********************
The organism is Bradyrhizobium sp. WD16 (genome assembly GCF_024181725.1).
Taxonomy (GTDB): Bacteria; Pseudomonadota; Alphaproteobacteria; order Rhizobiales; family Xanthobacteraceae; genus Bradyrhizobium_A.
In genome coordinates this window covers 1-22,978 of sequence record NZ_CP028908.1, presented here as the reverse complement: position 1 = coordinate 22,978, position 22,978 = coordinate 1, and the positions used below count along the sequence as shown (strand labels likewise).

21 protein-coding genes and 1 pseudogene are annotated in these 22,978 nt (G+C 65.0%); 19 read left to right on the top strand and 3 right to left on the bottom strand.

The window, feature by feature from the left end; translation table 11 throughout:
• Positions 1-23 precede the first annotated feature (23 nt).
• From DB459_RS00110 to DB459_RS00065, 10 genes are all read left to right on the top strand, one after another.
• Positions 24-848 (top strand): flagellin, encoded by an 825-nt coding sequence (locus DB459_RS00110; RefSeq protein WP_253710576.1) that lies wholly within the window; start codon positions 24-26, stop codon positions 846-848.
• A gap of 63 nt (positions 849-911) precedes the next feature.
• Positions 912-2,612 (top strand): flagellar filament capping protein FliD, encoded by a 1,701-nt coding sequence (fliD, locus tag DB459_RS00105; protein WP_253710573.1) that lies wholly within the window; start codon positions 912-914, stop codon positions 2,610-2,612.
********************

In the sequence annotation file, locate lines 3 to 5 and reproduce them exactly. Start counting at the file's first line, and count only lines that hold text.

In genome coordinates this window covers 1-22,978 of sequence record NZ_CP028908.1, presented here as the reverse complement: position 1 = coordinate 22,978, position 22,978 = coordinate 1, and the positions used below count along the sequence as shown (strand labels likewise).

21 protein-coding genes and 1 pseudogene are annotated in these 22,978 nt (G+C 65.0%); 19 read left to right on the top strand and 3 right to left on the bottom strand.

The window, feature by feature from the left end; translation table 11 throughout: